FluentPS.WebSvcProject.ProjectDataSet _project = svcProject.ReadProject(projectUid, FluentPS.WebSvcProject.DataStoreEnum.WorkingStore);

         try
         {
             Guid _checkOutUser = Guid.Empty;
             Guid _currentUser = Guid.Empty;
             using (var dsProject = svcProject.ReadProject(projectUid, DataStoreEnum.WorkingStore))
             {
                 var projectRow = dsProject.Project.FindByPROJ_UID(projectUid);
                 if (projectRow == null)
                     return false;

                 if(!projectRow.IsPROJ_CHECKOUTBYNull())
                     _checkOutUser = projectRow.PROJ_CHECKOUTBY;
             }


             using (FluentPS.WebSvcResource.ResourceDataSet resourceDs = svcResource.ReadUserList(FluentPS.WebSvcResource.ResourceActiveFilter.All))
             {
                 foreach (var item in resourceDs.Resources)
                 {
                     if (item.WRES_ACCOUNT.Contains(HttpContext.Current.User.Identity.Name))
                     {
                         _currentUser = item.RES_UID;
                     }
                 }
             }

             if (_checkOutUser == Guid.Empty || _currentUser == Guid.Empty)
                 return false;

             if (_checkOutUser == _currentUser)
                 return true;
             else
                 return false;
                
         }
         catch (Exception ex)
         {
             return false;
         }
     }
 }

What is the GAC folder

When developing solutions for SharePoint platform, you will often deploy your solutions to GAC folder and use libraries that are already deployed to GAC, maybe even without knowing it.

What is GAC folder?

Global Assembly Cache (or simply, GAC) is a special folder in Windows designed for storing .NET global DLLs. When you deploy your SharePoint solution, you are actually deploying that DLL to GAC folder.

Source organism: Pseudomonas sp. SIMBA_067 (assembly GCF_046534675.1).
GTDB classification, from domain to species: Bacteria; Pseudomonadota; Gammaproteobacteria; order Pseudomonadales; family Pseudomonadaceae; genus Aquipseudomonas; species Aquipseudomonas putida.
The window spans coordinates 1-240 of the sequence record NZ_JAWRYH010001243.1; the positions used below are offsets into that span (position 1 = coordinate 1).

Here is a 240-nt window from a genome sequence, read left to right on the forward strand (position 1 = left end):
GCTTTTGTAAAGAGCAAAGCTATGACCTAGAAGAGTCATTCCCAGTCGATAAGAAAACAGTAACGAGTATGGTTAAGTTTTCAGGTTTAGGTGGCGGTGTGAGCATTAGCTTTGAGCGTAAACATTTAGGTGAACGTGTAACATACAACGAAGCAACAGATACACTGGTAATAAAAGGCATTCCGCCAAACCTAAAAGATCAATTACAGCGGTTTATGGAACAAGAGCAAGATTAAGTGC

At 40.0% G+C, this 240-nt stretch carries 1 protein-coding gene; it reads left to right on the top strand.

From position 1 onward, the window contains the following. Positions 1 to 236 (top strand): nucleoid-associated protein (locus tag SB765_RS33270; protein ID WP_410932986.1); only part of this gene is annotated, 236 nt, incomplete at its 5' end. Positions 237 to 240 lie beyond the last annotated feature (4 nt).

Location of GAC is C:\Windows\assembly or, in newer versions of .NET Framework (4.0): C:\Windows\Microsoft.NET\assembly

When your try to access those paths, you can see that this isn't the ordinary folder, you can't simply copy/paste files to that folder or delete files from it. Of course, there is a way of opening GAC as ordinary folder, but it is not recommended for you to do it because you can accidentally erase DLL that some other application is using. 

But, if you want to open GAC as "ordinary" folder, do the following steps:
1. Go to Start --> Run
2. Write c:\windows\assembly\gac_msil

And now you can add or delete files form GAC as in any other folder.


Better way of registering/removing solutions to/from GAC, is with use of command prompt, i.e. command line utility gacutil.exe.

If you want to register an assembly in GAC, use command:

gacutil.exe /i <entirePath\assemblyName>
 
If you want to remove an assembly from GAC, use command:

gacutil.exe /u <assemblyName>


When we are talking about SharePoint Farm solutions, every solution is automatically registered in GAC as soon as you hit "Deploy" in Visual Studio or if you are deploying from command prompt. 

If you want to deploy another library along with your SharePoint solution, the only thing you need is to add that library to the package in your SharePoint solution. 
1. Open the package in Solution Explorer in Visual Studio
2. The package opens in Design view. Click on Advanced tab on the bottom of the package screen.
3. And now, you can add the desired DLL to that package and every time you deploy that SharePoint solution, newly added DLL will also be deployed to GAC.


Wednesday, December 4, 2013

SharePoint 2013 - Get list size (part 2)

In one of my previous posts, I wrote a small SQL query which returns the size of SharePoint lists directly from SharePoint's database. That query works with SharePoint 2007 and 2010, but not with 2013 version because the database structure is slightly changed in 2013 version.

Instead of building another SQL query  that works with 2013 version, I've decided to use SharePoint's inbuilt procedure that returns the size of all lists of one Site Collection. This same procedure can be used on the older versions of SharePoint also.

The name of the procedure is dbo.proc_GetListSizes. It can be found in SQL Server Management Studio by expanding your database name (WSS_Content) and then by expanding "Programability" and then "Stored Procedures" like shown in image below. 



SQL Server Management Studio - position of proceudre in tree list


This is command for execution of procedure in SQL Server Management Studio. Parameter @SiteId is ID of your Site Collection.


Execution of proc_GelListSizes procedure


And this is the result. Along with the size of all List on that Site Collection, there are some additional informations: